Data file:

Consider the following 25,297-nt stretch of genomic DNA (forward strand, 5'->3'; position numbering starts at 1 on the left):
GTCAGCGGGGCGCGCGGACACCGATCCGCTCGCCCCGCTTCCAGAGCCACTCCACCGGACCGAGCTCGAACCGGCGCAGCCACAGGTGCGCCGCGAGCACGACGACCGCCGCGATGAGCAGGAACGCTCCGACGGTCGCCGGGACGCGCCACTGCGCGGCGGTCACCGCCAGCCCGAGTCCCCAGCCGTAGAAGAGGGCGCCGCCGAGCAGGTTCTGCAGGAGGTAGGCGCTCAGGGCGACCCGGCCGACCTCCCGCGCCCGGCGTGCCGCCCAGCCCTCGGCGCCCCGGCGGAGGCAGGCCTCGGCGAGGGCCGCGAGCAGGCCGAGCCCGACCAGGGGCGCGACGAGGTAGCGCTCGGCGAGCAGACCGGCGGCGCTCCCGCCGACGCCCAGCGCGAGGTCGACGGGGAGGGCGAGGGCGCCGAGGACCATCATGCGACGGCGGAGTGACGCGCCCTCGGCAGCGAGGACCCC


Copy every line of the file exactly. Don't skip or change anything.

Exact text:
Consider the following 25,297-nt stretch of genomic DNA (forward strand, 5'->3'; position numbering starts at 1 on the left):
GTCAGCGGGGCGCGCGGACACCGATCCGCTCGCCCCGCTTCCAGAGCCACTCCACCGGACCGAGCTCGAACCGGCGCAGCCACAGGTGCGCCGCGAGCACGACGACCGCCGCGATGAGCAGGAACGCTCCGACGGTCGCCGGGACGCGCCACTGCGCGGCGGTCACCGCCAGCCCGAGTCCCCAGCCGTAGAAGAGGGCGCCGCCGAGCAGGTTCTGCAGGAGGTAGGCGCTCAGGGCGACCCGGCCGACCTCCCGCGCCCGGCGTGCCGCCCAGCCCTCGGCGCCCCGGCGGAGGCAGGCCTCGGCGAGGGCCGCGAGCAGGCCGAGCCCGACCAGGGGCGCGACGAGGTAGCGCTCGGCGAGCAGACCGGCGGCGCTCCCGCCGACGCCCAGCGCGAGGTCGACGGGGAGGGCGAGGGCGCCGAGGACCATCATGCGACGGCGGAGTGACGCGCCCTCGGCAGCGAGGACCCC